New on the Menu: Main Street's Hoisin Ribs, Bacon Bourbon + more
There's more to this hub than fries!
Tuscany Estates, McKinley Hill, Taguig City
Open from 11 a.m. to 2 a.m. (Monday to Saturday) and 11 a.m. to 8 p.m. (Sunday)
(SPOT.ph) Almost two years in and it finally makes sense why Chef Adam Tan decided to name his restaurant Main Street. Glimpses of his (rather underrated) culinary genius just can’t be contained and the more ambiguous name allows him wider wiggle room to churn out more iterations of comfort food.
He did start, of course, with a sort of Canadian-Seattle mishmash, introducing Manila to French fries with gravy and cheese curds—poutine, the Canadians call it—among many other savory things. Later, he expanded that with more toppings, developed his own version of a grilled cheese sandwich, and drafted an amazing egg-centric weekend brunch set.
There was still an obvious Western-rooted flavor in those earlier inventions, but the Hoisin Ribs (P385), arguably the best dish in this wave of gastronomic inspiration, takes a noticeably Asian turn—a consequence of his desire to be different. The secret is in the fat. Chef Adam makes sure to choose cuts with thick unctuous seams that seep in delicious juiciness up to the bone. He skips braising them in water and puts them straight to the oven to keep the integrity of the meat. In the oven, the paint of hoisin caramelizes, sticking to the fat, and developing this mind-blowing succulent crust. Sprinkled with sesame seeds, it’s not as sweet as what could happen when hoisin is put in the wrong hands (he even adds honey!), and there’s a wedge of lime on the side to squeeze in some zing.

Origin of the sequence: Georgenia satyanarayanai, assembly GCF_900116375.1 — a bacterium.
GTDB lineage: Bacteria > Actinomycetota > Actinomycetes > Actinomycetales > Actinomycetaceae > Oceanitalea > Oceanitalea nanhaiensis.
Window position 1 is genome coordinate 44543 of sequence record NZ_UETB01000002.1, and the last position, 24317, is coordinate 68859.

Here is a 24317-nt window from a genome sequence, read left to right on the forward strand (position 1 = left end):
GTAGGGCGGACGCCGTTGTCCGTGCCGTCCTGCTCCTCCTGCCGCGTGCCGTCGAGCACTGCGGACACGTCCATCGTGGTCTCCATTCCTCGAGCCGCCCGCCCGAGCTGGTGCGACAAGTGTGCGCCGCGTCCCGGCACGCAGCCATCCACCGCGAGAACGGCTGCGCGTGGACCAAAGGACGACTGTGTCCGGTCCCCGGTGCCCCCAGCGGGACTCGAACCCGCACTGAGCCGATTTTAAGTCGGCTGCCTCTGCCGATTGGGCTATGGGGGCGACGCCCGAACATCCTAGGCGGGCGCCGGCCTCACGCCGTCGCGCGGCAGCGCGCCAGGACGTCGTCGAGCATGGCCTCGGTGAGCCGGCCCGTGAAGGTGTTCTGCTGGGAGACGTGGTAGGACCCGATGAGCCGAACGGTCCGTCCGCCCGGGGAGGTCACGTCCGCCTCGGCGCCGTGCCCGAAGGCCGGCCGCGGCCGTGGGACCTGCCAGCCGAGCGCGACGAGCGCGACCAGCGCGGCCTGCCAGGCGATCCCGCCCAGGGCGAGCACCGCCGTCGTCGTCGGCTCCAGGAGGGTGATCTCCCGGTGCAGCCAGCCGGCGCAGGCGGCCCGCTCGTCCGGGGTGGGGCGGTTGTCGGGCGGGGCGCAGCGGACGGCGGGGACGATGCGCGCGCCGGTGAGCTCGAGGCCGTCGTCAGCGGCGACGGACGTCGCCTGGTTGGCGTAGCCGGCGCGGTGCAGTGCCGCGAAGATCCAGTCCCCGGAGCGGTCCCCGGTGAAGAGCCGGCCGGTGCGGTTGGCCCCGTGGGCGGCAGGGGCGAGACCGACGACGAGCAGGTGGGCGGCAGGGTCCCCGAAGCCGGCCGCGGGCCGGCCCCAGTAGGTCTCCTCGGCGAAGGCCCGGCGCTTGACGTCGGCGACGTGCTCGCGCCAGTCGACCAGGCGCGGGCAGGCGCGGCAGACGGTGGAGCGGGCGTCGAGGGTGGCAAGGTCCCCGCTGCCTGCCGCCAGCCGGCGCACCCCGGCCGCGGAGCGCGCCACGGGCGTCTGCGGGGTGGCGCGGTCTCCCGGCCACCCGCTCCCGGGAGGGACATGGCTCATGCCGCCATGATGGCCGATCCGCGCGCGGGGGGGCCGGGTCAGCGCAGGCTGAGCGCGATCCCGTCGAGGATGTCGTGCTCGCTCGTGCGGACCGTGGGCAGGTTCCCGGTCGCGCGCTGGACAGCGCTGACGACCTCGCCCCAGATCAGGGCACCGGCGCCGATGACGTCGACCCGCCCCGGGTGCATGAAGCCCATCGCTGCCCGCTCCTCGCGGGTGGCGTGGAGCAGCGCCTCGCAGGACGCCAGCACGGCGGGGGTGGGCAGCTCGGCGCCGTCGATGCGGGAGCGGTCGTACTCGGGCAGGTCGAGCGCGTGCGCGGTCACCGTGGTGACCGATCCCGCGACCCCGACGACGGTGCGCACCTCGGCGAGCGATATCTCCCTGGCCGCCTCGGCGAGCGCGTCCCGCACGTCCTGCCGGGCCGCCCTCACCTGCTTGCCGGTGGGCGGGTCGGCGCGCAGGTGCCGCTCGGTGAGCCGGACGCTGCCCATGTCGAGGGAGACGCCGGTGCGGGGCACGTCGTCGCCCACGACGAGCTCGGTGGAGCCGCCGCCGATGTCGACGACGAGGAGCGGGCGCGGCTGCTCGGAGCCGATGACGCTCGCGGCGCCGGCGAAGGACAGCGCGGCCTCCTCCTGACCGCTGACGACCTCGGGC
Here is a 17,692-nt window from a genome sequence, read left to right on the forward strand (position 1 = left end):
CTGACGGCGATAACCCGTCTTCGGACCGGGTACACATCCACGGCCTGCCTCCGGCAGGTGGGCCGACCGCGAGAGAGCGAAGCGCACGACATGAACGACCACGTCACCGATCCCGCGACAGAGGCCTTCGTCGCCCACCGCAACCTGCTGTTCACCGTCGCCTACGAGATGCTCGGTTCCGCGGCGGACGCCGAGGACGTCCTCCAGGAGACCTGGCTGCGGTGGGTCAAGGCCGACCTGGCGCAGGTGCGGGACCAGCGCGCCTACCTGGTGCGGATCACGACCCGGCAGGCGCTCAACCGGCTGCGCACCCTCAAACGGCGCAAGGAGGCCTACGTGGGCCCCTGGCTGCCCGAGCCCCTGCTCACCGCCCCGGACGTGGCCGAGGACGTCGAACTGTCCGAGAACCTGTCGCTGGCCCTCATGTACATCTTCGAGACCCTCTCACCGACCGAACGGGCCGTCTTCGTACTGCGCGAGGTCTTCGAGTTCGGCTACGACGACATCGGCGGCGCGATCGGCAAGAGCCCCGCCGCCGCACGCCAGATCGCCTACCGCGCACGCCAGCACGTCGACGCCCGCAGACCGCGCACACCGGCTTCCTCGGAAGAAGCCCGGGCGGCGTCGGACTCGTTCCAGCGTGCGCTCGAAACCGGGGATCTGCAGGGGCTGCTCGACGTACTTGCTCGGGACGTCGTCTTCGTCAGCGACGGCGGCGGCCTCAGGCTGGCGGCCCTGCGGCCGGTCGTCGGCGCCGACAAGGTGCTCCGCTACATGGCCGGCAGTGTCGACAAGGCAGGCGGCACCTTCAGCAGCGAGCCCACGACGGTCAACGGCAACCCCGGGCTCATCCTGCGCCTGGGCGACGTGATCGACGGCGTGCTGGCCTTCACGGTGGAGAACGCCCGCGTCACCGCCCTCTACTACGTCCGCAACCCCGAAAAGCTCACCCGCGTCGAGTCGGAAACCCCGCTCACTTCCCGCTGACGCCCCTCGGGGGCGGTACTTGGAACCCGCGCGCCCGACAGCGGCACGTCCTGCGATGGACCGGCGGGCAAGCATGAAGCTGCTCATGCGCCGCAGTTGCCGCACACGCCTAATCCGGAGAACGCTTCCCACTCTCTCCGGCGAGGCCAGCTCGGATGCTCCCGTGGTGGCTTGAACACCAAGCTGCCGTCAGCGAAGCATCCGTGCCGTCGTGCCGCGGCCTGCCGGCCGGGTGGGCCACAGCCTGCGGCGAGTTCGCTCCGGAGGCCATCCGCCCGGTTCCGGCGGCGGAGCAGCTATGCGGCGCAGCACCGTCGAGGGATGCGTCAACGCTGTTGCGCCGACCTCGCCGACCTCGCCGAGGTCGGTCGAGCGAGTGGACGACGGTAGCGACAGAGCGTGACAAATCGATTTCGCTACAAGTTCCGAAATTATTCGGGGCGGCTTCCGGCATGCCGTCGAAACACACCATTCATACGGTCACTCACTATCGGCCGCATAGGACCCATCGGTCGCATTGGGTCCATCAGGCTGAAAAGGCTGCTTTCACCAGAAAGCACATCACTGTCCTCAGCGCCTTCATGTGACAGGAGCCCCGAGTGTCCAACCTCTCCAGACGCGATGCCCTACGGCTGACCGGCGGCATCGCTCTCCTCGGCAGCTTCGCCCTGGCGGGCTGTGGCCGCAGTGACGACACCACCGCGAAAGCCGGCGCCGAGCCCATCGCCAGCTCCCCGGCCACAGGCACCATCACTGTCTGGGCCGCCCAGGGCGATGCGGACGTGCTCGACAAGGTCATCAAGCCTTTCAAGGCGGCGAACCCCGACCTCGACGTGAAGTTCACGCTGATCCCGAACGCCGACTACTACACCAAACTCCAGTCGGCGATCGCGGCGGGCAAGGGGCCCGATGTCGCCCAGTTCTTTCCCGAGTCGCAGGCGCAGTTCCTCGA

Pulled Pork Rice
Main Street doesn’t smoke their pulled pork anymore. Not that it matters, if the ones over his rice (P250) are an indication. Tons of paprika make up for the smoky flavor, and the festive assembly of corn, tomatoes, chipotle barbecue sauce, and garlic sauce delivers big hits of flavor. Make it fair for your palate and mix everything together until it becomes as even as fried rice (but with a Mexican twist).
Chef Adam is turning out to be extra prolific with carbs. What else do you expect from a chef who made a name for himself dressing up fries? Velvet mashed potatoes. His Shepherd’s Pie (P270) is a well-formulated ratio of beef (no peas, no cheats!), finely chopped carrots, and potatoes. It’s elegant in its simplicity, effortless in its proportions. You’ll have no trouble finishing this dish. Yes, by yourself.
Bacon Macaroni and Cheese
Two versions of mac ‘n’ cheese invade the menu, and one is given extra benediction. Traditional (P220) for one; bacon (P260) for the other. The dish is shallow, but it still yields a lot of those cheddar-and-Parmesan-blazoned noodles to make you happy. The portions, and it has to be noted in mac ‘n’ cheese, are just enough that it doesn’t get cloying. The bacon is particularly rewarding, but the classic drives enough punch for those who are trying—but failing—to go for something light in a place like Main Street.
Don's Old Fashioned
Chef Adam has also leveled up his alcohol game. Always a good source of commercial and craft beers, Main Street is now introducing a bevy of cocktails. From the beach-evoking bright flavors of the Vancity Summer (P180), a refreshing mix of gin and tonic, mint leaves, cucumber, and lime juice, to the heavy savor of the Don’s Old Fashioned (P250) with bacon-infused bourbon, maple syrup, angostura bitters, and orange peel, you can note the successful results of the chef’s month-long self-taught mixology course.
He warns that none of his drinks are on the mild side though, so you might want to stick to the Moscow Mule (P170)—vodka, homemade ginger beer, and lime juice—to nurse for the rest of the night. By the way, this is one treacherous little cocktail.
At this point, Main Street has made a detour in its culinary direction, but comfort is comfort. The name may be ambiguous, but this little space in McKinley is the only Main Street you need to know.